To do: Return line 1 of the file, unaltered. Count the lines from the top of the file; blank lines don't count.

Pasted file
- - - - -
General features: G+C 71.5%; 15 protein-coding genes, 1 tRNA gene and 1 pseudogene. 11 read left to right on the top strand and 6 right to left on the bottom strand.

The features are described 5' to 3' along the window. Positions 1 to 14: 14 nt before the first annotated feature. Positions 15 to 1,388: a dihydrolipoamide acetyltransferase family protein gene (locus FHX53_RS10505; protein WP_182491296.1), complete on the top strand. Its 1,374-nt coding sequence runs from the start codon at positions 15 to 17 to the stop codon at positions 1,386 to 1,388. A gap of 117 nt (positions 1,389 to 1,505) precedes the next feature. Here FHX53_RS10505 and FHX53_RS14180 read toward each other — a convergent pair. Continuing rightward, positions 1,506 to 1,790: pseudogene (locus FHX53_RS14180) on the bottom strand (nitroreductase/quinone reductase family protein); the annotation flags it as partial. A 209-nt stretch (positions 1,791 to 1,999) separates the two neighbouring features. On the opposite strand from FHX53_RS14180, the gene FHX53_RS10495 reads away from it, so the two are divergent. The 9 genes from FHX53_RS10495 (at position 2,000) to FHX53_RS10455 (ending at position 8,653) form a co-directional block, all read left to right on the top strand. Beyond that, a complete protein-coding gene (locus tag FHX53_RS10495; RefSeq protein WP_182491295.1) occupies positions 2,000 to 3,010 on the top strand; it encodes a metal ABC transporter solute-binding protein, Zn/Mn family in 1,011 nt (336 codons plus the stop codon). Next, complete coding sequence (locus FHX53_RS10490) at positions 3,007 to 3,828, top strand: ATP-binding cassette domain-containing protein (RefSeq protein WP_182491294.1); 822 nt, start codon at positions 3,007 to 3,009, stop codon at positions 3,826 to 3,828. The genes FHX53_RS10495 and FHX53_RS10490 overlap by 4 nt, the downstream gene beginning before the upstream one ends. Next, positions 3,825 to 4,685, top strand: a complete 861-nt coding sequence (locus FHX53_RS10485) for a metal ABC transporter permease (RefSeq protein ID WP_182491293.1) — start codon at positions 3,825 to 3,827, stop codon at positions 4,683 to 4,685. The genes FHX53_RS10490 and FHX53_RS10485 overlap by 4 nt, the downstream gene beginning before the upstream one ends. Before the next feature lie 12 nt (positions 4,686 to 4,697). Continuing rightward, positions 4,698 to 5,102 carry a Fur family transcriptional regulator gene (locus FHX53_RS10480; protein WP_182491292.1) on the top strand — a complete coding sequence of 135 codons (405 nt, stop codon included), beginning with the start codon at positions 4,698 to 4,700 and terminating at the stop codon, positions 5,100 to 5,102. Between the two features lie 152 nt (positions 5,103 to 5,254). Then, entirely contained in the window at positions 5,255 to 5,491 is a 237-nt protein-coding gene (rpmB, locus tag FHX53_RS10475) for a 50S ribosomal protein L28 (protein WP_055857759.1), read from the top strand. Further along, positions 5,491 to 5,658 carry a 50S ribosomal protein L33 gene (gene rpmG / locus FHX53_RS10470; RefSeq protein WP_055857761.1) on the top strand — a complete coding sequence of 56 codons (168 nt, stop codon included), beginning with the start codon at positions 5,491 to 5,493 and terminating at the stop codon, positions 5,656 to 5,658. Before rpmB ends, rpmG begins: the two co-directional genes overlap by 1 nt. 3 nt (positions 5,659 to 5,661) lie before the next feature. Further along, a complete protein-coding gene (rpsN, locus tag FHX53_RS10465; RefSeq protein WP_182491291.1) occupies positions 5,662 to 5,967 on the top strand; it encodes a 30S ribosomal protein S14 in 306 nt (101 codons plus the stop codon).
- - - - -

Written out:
General features: G+C 71.5%; 15 protein-coding genes, 1 tRNA gene and 1 pseudogene. 11 read left to right on the top strand and 6 right to left on the bottom strand.